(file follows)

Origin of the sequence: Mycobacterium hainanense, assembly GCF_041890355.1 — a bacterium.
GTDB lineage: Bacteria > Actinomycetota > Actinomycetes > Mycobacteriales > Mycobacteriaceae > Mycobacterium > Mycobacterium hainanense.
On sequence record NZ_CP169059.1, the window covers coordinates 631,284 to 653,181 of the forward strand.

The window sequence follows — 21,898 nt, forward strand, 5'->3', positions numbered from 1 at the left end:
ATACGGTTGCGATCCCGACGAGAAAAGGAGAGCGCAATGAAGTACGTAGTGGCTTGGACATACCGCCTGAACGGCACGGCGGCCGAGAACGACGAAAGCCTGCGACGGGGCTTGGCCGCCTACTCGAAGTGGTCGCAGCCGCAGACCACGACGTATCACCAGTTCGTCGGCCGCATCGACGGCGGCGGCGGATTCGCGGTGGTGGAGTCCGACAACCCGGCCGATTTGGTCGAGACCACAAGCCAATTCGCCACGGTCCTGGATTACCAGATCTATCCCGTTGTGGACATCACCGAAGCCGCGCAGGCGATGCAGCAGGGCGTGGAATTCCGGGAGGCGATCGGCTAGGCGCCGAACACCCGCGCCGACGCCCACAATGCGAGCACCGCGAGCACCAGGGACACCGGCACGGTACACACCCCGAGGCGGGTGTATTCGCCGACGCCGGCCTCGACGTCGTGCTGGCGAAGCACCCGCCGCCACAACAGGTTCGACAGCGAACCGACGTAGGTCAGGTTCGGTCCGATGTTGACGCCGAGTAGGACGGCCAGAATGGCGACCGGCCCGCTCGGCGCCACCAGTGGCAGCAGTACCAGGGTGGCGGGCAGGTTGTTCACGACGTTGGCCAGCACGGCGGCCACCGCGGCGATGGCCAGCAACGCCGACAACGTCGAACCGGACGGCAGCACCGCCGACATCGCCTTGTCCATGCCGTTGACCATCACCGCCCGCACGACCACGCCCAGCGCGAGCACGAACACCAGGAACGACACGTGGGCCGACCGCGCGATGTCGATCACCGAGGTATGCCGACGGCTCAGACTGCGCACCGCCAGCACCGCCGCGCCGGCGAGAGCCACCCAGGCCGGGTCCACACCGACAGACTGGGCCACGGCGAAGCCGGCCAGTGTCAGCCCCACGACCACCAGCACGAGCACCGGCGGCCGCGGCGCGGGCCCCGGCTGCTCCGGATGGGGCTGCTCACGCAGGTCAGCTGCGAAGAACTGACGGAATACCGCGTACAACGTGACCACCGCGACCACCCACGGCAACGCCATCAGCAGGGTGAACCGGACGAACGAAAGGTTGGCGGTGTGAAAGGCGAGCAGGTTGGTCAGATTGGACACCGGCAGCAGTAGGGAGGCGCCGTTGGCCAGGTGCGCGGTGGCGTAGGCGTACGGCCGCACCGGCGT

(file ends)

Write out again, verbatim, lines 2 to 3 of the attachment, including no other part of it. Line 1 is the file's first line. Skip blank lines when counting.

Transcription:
GTDB lineage: Bacteria > Actinomycetota > Actinomycetes > Mycobacteriales > Mycobacteriaceae > Mycobacterium > Mycobacterium hainanense.
On sequence record NZ_CP169059.1, the window covers coordinates 631,284 to 653,181 of the forward strand.